It’s been a crazy week. Which is probably good because the craziness took my mind off my birthday for the most part. And I know I’m supposed to be glad I managed to live another year. But I would be gladder if it had been my 29th year of living instead of my 40-something-ish. And if forty-something wasn’t so close to 50. And if I could read the small print on my 50 different medication bottles.
I usually keep my birthday kind of on the DL, but I got foiled by Google this year.
I logged in to Google at work, and saw a lovely Google birthday logo.
“Wow! Susan Sarandon is so famous, even Google is wishing her a happy birthday! Or, maybe, this special design is for Bill Fagerbakke, the voice of Spongebob Squarepants, who also happens to share this special day with me. Oh, silly me, it’s probably in honor of Jon Secada, famous singer of ‘Just Another Day’ that reached #5 on the pop charts in the US in 1992.”
I rolled over the logo to see if there would be an informative pop-up revealing the celebrity’s name.
And almost fell out of my chair when Google wished me, personally, a Happy Birthday.
My work set up our Google accounts. Apparently they don’t subscribe to my “give a fake birthday for all your online accounts” philosophy.
Of course, this just means that I am going to receive Birthday Wishes about 6 times a year now, since I have 5 other Google accounts that are not work-related. And I kind of fudged a bit on those birthdays.
I sure hope Jon Secada checked out his logo last Friday. Nothing beats the special feeling you get when you find out that Google gives you a message that says, “Good job on not dying yet and, by the way, we know everything about you.”
It sure does make that day special.
So, now that the Pope has officially endorsed my Harry Potter Nativity scene, I feel like I can finally stop walking around with a rosary in my pocket in the hopes of warding off any lightning strikes.
Yes, I am perfectly aware that the above sentence pretty much guarantees that even a rosary can’t protect me now.
But the Pope did admit that things probably didn’t happen the way we’ve been lead to believe for the last thousand years. No angels singing, no animals gathered around the manger. No Little Drummer Boy pa-rum-pum-pum-pumming. So, I think it’s safe to conclude that we don’t know that Hagrid and Dumbledore weren’t standing around during the Holy Parturition (learned a new word today – look at me, using my online thesaurus in a fruitful manner!). It’s possible.
Speaking of this admittedly unlikely, but not completely impossible, rendition of the epitome of Blessed Events, I committed another Googling sin yesterday, and was surprised (as I always am) by the results.
I don’t know if you do this, too, but I like to Google some of my former blog topics that I think were completely, astoundingly unique – just so I can see my post title at the top of the Google results page. For some reason, that gives me a sense of satisfaction – knowing that pretty much no one else in the world ever thought about writing about this particular topic. Of course, that also usually means that no one is particularly interested in that topic, so it doesn’t really increase my blog stats to be number one on the Google search results. I tend to ignore that depressing fact, though.
So, I Googled “Harry Potter Nativity”, and was predictably gratified to discover that I was still at the top. But then, I noticed in the image results that the picture from my post was not #1. And then I noticed that there was an actual image of a “Harry Potter Nativity”! What the heck? Someone else had this idea?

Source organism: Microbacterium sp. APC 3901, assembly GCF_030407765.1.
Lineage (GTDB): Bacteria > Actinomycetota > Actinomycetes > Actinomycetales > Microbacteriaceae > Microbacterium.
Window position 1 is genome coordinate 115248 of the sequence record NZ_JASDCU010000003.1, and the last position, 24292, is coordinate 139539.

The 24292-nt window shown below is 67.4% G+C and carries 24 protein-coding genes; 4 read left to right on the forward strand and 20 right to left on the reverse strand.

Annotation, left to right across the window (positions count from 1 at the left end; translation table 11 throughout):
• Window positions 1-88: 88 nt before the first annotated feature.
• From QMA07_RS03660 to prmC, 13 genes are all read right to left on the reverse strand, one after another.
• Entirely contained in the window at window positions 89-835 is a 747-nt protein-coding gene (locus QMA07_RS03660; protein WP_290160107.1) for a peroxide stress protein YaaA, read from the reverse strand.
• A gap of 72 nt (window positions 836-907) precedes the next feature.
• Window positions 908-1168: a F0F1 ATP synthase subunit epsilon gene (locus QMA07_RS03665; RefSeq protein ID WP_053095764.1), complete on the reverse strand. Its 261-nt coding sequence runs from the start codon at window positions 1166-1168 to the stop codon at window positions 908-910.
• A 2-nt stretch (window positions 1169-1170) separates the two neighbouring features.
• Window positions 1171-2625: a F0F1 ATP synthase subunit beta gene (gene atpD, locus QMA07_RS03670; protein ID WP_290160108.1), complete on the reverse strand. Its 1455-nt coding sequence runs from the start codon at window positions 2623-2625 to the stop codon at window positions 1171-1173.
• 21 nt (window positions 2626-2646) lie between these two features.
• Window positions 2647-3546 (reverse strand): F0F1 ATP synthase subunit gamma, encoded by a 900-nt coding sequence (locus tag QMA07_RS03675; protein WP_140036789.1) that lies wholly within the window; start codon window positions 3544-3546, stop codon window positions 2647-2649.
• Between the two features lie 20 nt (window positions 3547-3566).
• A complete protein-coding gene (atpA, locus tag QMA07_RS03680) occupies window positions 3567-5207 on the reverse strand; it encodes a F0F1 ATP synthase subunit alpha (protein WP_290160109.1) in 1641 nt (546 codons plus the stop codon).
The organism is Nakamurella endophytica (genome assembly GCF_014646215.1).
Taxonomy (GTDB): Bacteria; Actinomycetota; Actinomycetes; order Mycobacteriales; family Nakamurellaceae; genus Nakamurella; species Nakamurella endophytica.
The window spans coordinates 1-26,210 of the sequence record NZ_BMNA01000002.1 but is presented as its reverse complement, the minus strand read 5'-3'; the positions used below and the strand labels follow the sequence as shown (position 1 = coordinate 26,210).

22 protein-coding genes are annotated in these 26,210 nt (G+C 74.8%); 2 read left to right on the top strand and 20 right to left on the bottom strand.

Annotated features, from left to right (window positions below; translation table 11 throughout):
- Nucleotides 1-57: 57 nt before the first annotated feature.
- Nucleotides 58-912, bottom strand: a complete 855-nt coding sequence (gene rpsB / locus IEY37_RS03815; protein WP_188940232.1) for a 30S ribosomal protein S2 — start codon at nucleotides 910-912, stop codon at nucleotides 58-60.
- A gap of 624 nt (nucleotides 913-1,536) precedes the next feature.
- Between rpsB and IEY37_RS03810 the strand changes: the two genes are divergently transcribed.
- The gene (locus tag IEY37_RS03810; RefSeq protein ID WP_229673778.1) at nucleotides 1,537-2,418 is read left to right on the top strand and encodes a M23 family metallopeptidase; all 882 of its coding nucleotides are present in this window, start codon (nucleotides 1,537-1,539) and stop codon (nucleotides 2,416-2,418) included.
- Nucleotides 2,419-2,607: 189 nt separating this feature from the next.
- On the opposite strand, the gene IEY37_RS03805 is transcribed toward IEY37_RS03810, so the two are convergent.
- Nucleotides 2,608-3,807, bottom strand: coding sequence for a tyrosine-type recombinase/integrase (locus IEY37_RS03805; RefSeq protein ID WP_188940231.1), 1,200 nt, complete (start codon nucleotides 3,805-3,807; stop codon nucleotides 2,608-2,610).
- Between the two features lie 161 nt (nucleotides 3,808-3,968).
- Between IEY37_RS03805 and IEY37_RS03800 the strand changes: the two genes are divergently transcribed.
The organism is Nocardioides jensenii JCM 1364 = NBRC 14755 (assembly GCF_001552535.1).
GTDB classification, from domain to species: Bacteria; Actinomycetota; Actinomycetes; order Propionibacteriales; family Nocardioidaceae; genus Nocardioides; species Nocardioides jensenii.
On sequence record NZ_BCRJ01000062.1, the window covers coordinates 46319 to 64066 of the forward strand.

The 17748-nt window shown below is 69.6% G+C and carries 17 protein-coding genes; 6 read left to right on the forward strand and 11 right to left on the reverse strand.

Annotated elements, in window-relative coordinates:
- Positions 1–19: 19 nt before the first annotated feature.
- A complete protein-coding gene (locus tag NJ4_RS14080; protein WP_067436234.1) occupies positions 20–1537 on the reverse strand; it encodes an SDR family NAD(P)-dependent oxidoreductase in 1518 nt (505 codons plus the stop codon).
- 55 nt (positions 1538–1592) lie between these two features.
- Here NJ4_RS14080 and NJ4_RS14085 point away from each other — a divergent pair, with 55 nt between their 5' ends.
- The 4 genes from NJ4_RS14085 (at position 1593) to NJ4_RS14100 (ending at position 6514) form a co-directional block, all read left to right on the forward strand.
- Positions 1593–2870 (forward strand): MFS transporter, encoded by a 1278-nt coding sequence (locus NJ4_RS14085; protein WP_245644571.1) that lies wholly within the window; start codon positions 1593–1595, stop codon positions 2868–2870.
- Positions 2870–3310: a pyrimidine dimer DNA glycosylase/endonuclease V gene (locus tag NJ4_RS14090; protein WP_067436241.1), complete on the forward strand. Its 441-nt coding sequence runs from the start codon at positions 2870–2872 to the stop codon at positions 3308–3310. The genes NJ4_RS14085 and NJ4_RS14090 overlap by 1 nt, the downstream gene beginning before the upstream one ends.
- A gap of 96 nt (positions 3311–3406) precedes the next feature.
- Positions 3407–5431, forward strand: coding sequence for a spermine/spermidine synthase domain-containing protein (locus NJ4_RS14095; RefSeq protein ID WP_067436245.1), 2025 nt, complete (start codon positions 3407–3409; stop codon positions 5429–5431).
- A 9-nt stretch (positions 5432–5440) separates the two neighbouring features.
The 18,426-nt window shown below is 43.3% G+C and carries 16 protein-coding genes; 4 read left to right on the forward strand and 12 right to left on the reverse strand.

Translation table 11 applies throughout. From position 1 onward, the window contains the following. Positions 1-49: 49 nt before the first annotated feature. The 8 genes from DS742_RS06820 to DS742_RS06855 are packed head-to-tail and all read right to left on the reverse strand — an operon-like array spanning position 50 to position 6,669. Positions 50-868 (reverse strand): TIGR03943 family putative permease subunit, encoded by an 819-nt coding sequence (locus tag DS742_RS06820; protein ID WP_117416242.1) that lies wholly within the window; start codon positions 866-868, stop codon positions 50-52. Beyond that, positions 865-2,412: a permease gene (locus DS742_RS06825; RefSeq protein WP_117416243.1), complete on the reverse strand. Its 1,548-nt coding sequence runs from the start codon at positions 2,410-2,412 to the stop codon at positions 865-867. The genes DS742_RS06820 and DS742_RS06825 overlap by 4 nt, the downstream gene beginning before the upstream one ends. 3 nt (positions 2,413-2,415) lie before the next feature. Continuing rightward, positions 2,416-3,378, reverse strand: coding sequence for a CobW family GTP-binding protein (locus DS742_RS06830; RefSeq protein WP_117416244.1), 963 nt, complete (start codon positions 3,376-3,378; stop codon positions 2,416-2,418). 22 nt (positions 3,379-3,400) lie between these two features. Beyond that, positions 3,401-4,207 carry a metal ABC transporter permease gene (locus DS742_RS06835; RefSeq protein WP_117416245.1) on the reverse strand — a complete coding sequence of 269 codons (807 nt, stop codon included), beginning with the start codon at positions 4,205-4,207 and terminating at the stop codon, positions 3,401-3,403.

Now, I’m depressed.
Unfortunately, despite my Super Duper Holmesian Google Detective skills, I am unable to actually figure out who had this idea. I’ve narrowed it down to someone on this site: http://www.craftster.org, but I apparently do not have Super Duper Holmesian Craftster.org Detective skills, because my searches either turn up nothing (Harry Potter Nativity – no results) or too much (Harry Potter – 67 pages of results).
So, I would like to tip my hat to the clever crafter who reduced my ego to ashes (don’t worry; like Fawkes the Phoenix, my ego will rise again), but I will, instead, be spending the rest of my evening Googling “spells to ward off vengeful lighting strikes” and “Cap’n Firepants and Wonderbutt” in doomed-to-fail attempts to avoid an argument with my insurance company over the exact meaning of “acts of God” and to revive my very damaged self-esteem.
There is something wrong with me. No one knows what it is. The CIA refuses to believe that terrorists are poisoning my food. And the doctors refuse to believe that I am not crazy. But has anyone bothered to test me for cat litter disease? I think not.
I thought toxoplaswhatever was just a great excuse for getting out of changing the litter box for the nine months I was pregnant. But, it turns out that pregnant women are not the only victims. In fact, 1/3 of the world’s population is walking around with this infection RIGHT NOW!
A test of a bunch of Danish women showed that the ones with the infection had a higher risk of suicide attempts than those without the infection. According to the scientists, it is not necessarily causally related.
But, I’m not fooled. Notice that this study consisted entirely of women. The scientists are just trying to cover up the fact that these poor women all married husbands who force them to change the litter box.
Of course, I have not attempted suicide. (Unless you count the time, last week, when I drove on the highway at night without turning my car headlights on. But, that was kind of not really deliberate, so I don’t think that counts. And, let’s not mention that minor incident to Cap’n Firepants, okay?) And, I am not Danish. So, I guess that is why no doctor has recommended this test for me.
Oh, and we don’t have a cat. We used to have a cat, though. Who committed suicide. Okay, not really. But, I am pretty sure that I did get toxoplaswhatchamacallit, and I am, right this moment, suffering from other problems that it causes which the sexist Danish scientists have not yet discovered – such as an inefficient colon and a tendency to acquire mattresses that need immediate disposal.
My point is that I am quite frustrated with the inability, or the complete lack of curiosity, on my doctors’ parts to figure out what is wrong with me. Doesn’t anyone know how to Google besides me?